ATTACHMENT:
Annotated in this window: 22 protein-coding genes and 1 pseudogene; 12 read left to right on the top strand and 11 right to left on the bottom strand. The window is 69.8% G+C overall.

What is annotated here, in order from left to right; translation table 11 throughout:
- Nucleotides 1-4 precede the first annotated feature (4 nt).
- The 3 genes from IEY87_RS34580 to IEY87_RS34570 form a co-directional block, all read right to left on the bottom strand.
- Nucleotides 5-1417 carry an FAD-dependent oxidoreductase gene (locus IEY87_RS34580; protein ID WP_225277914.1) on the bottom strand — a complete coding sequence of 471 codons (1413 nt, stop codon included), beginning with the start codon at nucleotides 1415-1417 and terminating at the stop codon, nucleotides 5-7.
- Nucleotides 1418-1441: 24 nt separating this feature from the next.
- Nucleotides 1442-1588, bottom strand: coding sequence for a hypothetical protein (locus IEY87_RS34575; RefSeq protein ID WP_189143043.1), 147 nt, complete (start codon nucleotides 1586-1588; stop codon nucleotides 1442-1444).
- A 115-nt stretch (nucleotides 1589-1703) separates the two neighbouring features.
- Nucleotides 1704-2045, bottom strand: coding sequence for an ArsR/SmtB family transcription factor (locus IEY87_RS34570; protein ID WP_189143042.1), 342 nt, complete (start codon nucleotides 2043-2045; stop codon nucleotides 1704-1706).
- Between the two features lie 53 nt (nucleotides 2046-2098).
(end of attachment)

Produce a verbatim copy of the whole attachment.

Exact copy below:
Annotated in this window: 22 protein-coding genes and 1 pseudogene; 12 read left to right on the top strand and 11 right to left on the bottom strand. The window is 69.8% G+C overall.

What is annotated here, in order from left to right; translation table 11 throughout:
- Nucleotides 1-4 precede the first annotated feature (4 nt).
- The 3 genes from IEY87_RS34580 to IEY87_RS34570 form a co-directional block, all read right to left on the bottom strand.
- Nucleotides 5-1417 carry an FAD-dependent oxidoreductase gene (locus IEY87_RS34580; protein ID WP_225277914.1) on the bottom strand — a complete coding sequence of 471 codons (1413 nt, stop codon included), beginning with the start codon at nucleotides 1415-1417 and terminating at the stop codon, nucleotides 5-7.
- Nucleotides 1418-1441: 24 nt separating this feature from the next.
- Nucleotides 1442-1588, bottom strand: coding sequence for a hypothetical protein (locus IEY87_RS34575; RefSeq protein ID WP_189143043.1), 147 nt, complete (start codon nucleotides 1586-1588; stop codon nucleotides 1442-1444).
- A 115-nt stretch (nucleotides 1589-1703) separates the two neighbouring features.
- Nucleotides 1704-2045, bottom strand: coding sequence for an ArsR/SmtB family transcription factor (locus IEY87_RS34570; protein ID WP_189143042.1), 342 nt, complete (start codon nucleotides 2043-2045; stop codon nucleotides 1704-1706).
- Between the two features lie 53 nt (nucleotides 2046-2098).